- A checklist of the ventilator circuit is written and implemented at the start of every shift, to be completed by the anaesthetist and ODP to ensure correct circuit set up and humidification.
- Gain assurance that bedside nursing staff are clear on the mechanism for checking suction machines.
- Swap out anaesthetic machines for ICU ventilators with appropriate humidifiers within the circuit – nullifying the need for HME filters.
- There needs to be further discussion with NHSI/Supply chain regarding equipment for patient ventilation at NHL.
- The risk associated with using anaesthetic machines as ventilators at NHL is escalated to the hospital risk register.
‘The Nightingale team over the course it existed had an admission criteria that slightly changed throughout the pandemic.
‘But any of the patients that fulfilled the criteria would be considered for transfer.
‘A form would be emailed centrally which would involve a list of criteria and then it would be emailed to the Nightingale team for them to decide which patients they would take.’
He added: ‘It was entirely appropriate to transfer Mr Patel. He was physiologically stable and our priority was to create critical care capacity.’
Munita Grover, consultant in anaesthesia and critical care, at Northwick Park hospital told the court her decision to transfer Mr Patel to the Nightingale was based on the strict criteria set out by the field hospital in London.
She said: ‘My care and involvement commenced on April 5 at Northwick Park Hospital. At the time we were on 12 hour shifts as consultants which deviated from our normal pattern.
‘Mr Patel was brought into the hospital on April 4 and his symptoms were a loss of smell, lethargy a cough with brownish sputum’
On April 7, Dr Grover said she highlighted Mr Patel as a possible patient for transfer but was unaware of equipment issues at the Nightingale.
She continued: ‘We heard that the Nightingale were offering beds to patients and we agreed that according to the criteria set out by the Nightingale Mr Patel was met the criteria.
‘I highlighted Mr Patel as a transfer patient.’
She added: ‘We knew they could take patients on ventilators with a low dose of noradrenaline but not anyone with further organ requirements.’
Ms Persaud asked: ‘Were you aware that some patients were being ventilated with anaesthetic machines at the Nightingale?’
Dr Grover said: ‘No I didn’t know of equipment issues at the hospital.’
When asked by Ms Persaud if a clinical diagnosis of Covid by doctors was enough given that Mr Patel did not have a PCR test confirming a coronavirus diagnosis before transfer, Dr Grover added: ‘Yes.’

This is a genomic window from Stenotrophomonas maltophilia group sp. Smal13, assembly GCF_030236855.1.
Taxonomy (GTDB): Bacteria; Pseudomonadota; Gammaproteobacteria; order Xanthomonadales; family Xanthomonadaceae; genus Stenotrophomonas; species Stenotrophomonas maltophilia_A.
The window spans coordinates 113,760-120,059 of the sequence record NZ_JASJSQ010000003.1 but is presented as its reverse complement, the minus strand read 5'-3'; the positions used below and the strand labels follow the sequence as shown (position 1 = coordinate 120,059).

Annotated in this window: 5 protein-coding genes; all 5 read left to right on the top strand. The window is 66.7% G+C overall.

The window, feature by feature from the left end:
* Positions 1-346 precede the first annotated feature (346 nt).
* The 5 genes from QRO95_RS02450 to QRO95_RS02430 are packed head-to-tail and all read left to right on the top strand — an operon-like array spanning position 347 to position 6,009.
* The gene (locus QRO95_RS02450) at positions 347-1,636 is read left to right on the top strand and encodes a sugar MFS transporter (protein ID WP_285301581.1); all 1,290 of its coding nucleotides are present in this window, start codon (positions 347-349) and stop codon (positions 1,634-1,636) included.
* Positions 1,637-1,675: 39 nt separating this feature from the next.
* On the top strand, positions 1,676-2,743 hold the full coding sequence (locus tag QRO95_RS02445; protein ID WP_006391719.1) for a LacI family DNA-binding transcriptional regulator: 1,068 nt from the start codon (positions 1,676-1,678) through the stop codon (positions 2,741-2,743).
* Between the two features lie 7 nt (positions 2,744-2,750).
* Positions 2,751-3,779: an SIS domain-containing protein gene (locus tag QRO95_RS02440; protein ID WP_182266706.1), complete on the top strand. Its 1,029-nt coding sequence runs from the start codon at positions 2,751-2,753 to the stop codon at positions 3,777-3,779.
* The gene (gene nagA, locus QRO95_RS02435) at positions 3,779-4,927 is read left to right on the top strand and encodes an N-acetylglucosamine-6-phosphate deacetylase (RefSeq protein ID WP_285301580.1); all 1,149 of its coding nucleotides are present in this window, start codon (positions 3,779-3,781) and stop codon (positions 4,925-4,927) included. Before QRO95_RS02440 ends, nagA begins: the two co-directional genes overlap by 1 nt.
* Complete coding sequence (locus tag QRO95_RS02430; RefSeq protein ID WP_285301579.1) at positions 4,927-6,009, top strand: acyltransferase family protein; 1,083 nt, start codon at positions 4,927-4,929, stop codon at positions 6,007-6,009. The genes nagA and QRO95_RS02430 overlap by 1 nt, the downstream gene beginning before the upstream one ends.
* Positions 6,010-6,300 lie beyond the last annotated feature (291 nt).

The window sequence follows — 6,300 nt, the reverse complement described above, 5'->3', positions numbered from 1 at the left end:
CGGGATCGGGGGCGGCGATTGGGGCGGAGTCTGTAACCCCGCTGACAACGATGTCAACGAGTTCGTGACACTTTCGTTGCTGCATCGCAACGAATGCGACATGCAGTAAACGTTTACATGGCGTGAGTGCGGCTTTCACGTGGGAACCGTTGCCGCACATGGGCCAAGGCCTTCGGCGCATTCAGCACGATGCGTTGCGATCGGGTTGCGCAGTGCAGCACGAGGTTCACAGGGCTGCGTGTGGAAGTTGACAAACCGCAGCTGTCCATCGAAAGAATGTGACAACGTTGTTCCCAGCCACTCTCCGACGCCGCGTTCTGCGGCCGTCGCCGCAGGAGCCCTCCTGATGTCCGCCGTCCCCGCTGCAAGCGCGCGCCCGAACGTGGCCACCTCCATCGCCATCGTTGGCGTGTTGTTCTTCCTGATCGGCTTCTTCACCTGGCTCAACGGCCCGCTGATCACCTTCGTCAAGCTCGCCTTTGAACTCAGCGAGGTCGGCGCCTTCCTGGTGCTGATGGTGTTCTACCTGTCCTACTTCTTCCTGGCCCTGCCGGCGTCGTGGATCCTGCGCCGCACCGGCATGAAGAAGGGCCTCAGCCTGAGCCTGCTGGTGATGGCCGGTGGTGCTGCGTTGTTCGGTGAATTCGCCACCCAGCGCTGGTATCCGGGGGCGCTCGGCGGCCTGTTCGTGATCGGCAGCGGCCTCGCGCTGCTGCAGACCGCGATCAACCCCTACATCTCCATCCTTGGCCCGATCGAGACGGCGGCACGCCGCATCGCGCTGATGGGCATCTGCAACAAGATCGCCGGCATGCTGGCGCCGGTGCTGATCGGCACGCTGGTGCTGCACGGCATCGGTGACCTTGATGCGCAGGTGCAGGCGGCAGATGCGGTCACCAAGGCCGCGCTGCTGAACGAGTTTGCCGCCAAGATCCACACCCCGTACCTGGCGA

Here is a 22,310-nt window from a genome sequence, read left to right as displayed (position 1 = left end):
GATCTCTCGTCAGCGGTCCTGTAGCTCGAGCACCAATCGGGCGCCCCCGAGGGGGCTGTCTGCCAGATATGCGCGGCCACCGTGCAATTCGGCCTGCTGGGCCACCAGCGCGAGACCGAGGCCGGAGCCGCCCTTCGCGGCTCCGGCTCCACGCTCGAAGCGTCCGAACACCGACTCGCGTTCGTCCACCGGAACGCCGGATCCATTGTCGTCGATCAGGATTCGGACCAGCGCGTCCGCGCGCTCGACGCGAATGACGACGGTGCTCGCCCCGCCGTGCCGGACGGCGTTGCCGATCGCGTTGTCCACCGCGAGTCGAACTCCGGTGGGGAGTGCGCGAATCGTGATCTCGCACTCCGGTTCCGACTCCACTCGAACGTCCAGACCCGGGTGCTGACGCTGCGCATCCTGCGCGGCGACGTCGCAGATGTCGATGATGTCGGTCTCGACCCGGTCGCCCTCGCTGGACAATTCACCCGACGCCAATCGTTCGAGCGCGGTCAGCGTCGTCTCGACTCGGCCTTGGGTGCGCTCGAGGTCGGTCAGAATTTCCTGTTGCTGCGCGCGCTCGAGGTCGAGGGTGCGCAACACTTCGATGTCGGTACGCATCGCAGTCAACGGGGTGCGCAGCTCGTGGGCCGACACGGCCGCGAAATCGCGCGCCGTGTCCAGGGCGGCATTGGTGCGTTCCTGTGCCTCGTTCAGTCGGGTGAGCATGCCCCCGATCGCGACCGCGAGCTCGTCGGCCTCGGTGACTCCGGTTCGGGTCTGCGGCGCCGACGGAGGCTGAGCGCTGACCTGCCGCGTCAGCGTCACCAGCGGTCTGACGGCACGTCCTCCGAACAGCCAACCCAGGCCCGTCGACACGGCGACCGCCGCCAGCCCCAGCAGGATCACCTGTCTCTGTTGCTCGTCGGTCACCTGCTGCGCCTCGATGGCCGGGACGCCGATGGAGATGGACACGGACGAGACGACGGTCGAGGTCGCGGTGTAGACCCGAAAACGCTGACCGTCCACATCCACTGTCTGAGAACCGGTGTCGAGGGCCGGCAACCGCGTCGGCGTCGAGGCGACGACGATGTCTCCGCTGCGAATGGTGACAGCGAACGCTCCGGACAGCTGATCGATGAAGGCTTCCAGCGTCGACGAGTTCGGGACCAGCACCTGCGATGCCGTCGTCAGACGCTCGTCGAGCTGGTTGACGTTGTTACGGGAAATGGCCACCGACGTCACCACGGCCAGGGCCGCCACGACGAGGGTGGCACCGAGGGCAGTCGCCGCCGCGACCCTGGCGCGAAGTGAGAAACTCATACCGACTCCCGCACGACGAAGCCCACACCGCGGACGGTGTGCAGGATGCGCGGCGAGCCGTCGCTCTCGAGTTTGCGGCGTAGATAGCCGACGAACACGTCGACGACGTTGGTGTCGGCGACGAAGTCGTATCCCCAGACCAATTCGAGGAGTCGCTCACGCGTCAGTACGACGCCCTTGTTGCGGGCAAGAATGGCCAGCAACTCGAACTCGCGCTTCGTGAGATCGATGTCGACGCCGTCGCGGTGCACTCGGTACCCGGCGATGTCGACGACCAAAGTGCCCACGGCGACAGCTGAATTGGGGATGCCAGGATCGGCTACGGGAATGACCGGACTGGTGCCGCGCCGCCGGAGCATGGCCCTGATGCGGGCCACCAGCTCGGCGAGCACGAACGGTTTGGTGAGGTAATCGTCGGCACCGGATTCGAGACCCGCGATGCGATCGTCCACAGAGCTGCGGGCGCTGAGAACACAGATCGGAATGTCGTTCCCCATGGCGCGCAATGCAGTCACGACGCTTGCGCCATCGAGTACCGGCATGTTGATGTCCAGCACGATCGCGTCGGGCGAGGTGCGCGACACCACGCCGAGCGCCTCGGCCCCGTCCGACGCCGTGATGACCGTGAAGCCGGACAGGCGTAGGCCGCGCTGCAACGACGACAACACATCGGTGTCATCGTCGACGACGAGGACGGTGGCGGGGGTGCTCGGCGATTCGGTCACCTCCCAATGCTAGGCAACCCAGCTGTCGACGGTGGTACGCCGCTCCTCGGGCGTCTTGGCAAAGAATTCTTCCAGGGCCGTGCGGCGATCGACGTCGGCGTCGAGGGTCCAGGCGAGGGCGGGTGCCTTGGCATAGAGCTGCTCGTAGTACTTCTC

Ms Persaud went on to ask the consultant: ‘If you didn’t know about the service by the Nightingale how could you determine the optimal care pathway would be provided?’
Dr Grover replied: ‘We were asked to highlight patients based on the physiological criteria by the Nightingale. The patient was ventilated and on a low dose of noradrenaline so the assumption was that would be OK.’
During the inquest the coroner highlighted that Mr Patel had only had his endotracheal tube for two days whilst at Northwick Park and had thereby not met the criteria for transfer – which requires a patient to be intubated for 3-10 days.
However Dr Grover said her understanding was he was going to be intubated for more than three days so he met criteria.
The consultant added: ‘Given he was the least sick patients we had. He was chosen.’
During the inquest the court also heard how ITU charts providing information on the clinical condition of Mr Patel at the point of transfer had not been received by Nightingale despite Northwick Park confirming they had been sent.
Ms Persaud asked: ‘Are there any records of the transfer notes that took place?’
Dr Grover replied: ‘No they would have gone with the patient during the handover from the ITU team on site.’
She added: ‘I don’t have a record it may be in the ITU notes.’
Ms Persaud went on to say: ‘Which we don’t have, my understanding is that Northwick Park would have transferred notes with him.
‘I’m trying to determine the clinical condition of the patient when he was leaving Northwick Park.’
Ms Persaud continued: ‘The discharge summary is what the Nightingale would have received from Northwick Park. It says the patient had a likely Covid 19 diagnosis and type 1 respiratory failure. They are stable whilst ventilated and on noradrenaline.
‘It says see referral letter but I can’t see it.’
Dr Grover replied: ‘I haven’t seen it either.’
The report also said that ventilation was being provided to the majority of patients using anaesthetic machines – which are designed to provide short term ventilation in the operating theatre under the use and supervision of an anaesthetist
The report sent from the health trust to Mr Patel’s family said there was a lack of expertise within the clinical team working in the ICU and the correct use of filer and their positions within the circuit was ‘complicated’ and may not have been clear to all staff
The report also said that ventilation was being provided to the majority of patients using anaesthetic machines – which are designed to provide short term ventilation in the operating theatre under the use and supervision of an anaesthetist
Ms Persaud asked: ‘There were no bloods or any other clinical details provided?’
Dr Grover said: ‘I can’t believe they wouldn’t have been provided.’
Ms Persaud continued: ‘But ITU charts would have gone with him?’
Dr Grover replied: ‘Yes.’
However Dr Alastair Proudfoot, consultant in cardiac critical care at the Nightingale, said there had been no additional clinical details sent with the patient.
He said: ‘There was no storage of notes at the hospital. These were centralised to Wellington house and be transferred to us.’
What are Heat and Moisture Exchange (HME) filters?
Heat and moisture exchangers (HME) can be placed at the patient’s end of the breathing system
In normal breathing, air is filtered, warmed and moistened by the nose and the upper airway.
However when endotracheal intubation – a procedure in which a tube is inserted through the mouth into the trachea – is performed on a patient this can result in an increased build up of mucus secretions.
This can increase the risk of infections and cause blockages in the breathing tube.